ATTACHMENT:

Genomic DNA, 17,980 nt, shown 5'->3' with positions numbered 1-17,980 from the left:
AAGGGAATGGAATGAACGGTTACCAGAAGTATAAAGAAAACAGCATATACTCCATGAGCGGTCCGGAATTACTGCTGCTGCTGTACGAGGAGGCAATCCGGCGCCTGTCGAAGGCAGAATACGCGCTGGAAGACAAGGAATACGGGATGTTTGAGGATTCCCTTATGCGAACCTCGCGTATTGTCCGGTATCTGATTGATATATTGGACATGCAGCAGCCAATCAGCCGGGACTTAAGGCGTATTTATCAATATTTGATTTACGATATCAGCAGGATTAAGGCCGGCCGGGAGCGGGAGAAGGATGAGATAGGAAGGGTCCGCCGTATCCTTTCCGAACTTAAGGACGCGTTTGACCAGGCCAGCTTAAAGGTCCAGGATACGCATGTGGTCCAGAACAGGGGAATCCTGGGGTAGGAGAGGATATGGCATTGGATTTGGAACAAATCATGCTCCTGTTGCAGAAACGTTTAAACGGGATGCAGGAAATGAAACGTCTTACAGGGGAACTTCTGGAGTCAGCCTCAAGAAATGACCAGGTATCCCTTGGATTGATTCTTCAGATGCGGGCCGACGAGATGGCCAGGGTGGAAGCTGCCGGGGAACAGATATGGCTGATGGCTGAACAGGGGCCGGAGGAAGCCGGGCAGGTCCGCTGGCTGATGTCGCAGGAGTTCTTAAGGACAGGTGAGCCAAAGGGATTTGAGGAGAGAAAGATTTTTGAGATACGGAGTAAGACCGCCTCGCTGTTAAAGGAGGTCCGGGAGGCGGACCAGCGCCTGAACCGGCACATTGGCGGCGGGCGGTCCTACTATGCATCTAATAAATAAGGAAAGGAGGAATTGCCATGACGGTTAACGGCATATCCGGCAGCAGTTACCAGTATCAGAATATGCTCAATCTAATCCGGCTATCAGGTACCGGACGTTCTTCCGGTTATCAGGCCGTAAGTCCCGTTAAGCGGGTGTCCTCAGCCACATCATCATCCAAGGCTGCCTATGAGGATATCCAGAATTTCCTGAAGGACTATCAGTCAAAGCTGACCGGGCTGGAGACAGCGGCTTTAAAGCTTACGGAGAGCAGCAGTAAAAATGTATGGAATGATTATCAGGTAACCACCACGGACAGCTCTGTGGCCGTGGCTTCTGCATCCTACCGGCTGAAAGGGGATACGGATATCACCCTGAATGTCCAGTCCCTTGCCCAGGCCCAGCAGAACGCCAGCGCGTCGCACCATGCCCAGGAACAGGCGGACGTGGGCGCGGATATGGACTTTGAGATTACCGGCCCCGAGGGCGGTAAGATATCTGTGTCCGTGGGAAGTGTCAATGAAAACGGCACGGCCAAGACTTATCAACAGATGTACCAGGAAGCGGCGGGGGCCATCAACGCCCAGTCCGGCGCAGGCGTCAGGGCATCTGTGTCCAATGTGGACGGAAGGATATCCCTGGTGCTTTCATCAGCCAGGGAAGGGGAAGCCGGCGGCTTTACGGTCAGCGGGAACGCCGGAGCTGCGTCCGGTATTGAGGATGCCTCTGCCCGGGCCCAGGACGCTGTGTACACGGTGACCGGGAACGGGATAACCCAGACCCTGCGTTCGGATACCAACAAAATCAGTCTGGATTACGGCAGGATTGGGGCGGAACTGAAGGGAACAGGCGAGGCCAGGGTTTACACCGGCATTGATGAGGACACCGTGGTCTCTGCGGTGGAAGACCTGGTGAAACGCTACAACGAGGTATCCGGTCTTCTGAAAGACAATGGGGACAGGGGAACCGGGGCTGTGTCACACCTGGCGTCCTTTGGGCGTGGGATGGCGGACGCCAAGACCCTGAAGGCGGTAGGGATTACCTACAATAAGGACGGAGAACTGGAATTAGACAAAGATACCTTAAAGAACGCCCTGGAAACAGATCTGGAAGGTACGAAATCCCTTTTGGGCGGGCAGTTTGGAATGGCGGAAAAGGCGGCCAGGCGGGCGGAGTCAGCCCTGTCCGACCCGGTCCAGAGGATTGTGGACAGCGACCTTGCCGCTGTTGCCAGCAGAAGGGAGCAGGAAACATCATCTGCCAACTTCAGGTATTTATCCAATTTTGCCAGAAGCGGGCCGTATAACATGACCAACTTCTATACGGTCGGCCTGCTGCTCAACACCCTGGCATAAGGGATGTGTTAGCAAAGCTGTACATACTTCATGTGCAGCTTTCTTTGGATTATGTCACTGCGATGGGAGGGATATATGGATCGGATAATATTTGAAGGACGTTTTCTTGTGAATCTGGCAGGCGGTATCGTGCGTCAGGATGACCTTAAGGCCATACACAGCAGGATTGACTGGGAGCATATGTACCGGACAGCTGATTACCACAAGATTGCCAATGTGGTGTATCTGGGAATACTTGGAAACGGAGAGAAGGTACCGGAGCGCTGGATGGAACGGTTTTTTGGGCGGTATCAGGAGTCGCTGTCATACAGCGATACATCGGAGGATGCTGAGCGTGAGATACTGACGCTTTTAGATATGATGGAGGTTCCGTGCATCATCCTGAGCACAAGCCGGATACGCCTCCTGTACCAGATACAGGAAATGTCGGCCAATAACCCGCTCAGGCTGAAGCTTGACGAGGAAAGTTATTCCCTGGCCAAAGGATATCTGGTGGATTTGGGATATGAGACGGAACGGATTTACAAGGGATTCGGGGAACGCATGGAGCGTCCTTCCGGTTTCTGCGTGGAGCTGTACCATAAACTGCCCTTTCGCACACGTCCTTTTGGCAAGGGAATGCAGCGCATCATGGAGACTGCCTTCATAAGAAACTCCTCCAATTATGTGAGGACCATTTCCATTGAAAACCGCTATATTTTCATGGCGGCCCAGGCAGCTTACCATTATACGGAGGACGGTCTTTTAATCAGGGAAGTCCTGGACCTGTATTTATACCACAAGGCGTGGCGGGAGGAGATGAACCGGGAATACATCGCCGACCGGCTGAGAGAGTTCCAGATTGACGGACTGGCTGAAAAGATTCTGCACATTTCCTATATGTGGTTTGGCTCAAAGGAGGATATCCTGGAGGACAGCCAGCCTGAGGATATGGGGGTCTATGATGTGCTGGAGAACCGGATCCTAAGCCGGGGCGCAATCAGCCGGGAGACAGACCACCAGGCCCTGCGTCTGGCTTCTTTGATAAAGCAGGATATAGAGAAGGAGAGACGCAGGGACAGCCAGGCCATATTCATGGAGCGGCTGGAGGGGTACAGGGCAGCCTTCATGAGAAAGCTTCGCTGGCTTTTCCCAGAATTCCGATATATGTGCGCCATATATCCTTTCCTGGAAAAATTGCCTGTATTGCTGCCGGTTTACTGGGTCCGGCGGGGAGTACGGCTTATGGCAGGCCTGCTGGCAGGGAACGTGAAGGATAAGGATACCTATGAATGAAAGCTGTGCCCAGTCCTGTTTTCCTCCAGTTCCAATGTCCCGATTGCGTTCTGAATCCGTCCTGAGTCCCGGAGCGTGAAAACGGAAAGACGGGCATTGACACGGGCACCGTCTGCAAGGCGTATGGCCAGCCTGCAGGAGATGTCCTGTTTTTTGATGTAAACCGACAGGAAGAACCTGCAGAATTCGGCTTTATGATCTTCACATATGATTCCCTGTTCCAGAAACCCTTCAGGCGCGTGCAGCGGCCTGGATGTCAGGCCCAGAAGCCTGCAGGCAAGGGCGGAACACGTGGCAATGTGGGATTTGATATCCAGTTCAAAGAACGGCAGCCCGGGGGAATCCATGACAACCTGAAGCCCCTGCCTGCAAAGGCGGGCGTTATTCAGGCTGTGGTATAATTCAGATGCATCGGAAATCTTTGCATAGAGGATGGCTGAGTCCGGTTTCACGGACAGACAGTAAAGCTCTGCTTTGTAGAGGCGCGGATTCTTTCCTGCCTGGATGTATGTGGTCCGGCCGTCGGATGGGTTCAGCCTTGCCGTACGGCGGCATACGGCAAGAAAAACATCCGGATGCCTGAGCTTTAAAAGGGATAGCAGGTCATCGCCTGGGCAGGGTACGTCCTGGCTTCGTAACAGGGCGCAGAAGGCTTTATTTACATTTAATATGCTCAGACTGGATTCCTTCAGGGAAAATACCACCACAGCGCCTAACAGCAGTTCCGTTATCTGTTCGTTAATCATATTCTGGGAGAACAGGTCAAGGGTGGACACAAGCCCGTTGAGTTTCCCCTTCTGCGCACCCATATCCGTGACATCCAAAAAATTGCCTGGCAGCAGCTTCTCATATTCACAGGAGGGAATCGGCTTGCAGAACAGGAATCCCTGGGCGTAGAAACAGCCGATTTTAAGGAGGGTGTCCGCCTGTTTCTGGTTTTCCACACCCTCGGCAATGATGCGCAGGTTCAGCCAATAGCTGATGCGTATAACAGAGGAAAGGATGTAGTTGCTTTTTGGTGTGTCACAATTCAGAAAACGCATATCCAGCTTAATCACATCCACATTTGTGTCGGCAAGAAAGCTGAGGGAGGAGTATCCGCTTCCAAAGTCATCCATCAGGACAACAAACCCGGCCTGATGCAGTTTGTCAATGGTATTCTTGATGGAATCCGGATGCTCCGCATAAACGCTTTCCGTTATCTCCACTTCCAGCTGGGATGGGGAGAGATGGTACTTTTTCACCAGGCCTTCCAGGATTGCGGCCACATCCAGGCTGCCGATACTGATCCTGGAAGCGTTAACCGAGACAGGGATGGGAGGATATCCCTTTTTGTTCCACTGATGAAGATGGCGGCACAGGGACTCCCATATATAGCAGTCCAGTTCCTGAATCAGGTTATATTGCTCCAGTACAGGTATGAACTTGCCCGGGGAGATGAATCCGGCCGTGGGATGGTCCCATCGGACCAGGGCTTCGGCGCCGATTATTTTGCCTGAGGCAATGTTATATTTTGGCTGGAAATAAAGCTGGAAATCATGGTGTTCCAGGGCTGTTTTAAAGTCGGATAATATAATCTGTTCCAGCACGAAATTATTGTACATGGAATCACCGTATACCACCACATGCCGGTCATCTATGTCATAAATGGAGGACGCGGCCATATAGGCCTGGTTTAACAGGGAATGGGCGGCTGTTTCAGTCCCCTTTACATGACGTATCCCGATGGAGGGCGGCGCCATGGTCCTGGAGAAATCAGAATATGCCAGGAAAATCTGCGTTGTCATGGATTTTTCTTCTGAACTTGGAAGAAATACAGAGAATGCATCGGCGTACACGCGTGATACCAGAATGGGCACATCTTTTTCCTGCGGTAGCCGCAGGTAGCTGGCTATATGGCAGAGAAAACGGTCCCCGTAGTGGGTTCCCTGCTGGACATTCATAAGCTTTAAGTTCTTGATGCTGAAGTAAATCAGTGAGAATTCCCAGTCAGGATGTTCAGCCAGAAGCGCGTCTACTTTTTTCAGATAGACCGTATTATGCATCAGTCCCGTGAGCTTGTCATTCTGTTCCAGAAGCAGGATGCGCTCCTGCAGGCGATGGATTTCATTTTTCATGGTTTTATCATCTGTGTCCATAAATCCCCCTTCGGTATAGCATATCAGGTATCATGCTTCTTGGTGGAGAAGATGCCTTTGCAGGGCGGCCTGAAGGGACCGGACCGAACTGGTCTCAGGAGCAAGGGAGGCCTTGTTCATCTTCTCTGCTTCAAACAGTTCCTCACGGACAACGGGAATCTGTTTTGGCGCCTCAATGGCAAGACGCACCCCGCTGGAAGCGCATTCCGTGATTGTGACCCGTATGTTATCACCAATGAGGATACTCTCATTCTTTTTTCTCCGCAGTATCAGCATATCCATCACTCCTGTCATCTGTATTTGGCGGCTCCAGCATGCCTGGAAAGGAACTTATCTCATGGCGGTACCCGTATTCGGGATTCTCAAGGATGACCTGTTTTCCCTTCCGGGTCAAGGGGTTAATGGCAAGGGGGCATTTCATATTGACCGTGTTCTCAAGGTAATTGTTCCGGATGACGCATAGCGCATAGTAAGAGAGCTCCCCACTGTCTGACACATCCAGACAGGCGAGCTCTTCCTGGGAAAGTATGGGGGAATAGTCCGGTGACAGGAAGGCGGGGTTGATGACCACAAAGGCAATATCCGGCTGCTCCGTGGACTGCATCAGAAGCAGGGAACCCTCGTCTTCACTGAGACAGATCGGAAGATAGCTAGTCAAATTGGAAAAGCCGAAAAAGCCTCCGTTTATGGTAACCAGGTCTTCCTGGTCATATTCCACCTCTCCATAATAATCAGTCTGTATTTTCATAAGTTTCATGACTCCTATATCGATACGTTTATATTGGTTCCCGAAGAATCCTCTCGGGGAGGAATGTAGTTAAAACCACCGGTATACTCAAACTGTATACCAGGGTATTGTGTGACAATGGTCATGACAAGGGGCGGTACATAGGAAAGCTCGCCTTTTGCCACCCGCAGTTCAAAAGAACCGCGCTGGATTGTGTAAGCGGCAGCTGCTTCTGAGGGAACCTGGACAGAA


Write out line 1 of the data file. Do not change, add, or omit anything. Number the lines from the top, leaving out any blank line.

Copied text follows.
Genomic DNA, 17,980 nt, shown 5'->3' with positions numbered 1-17,980 from the left: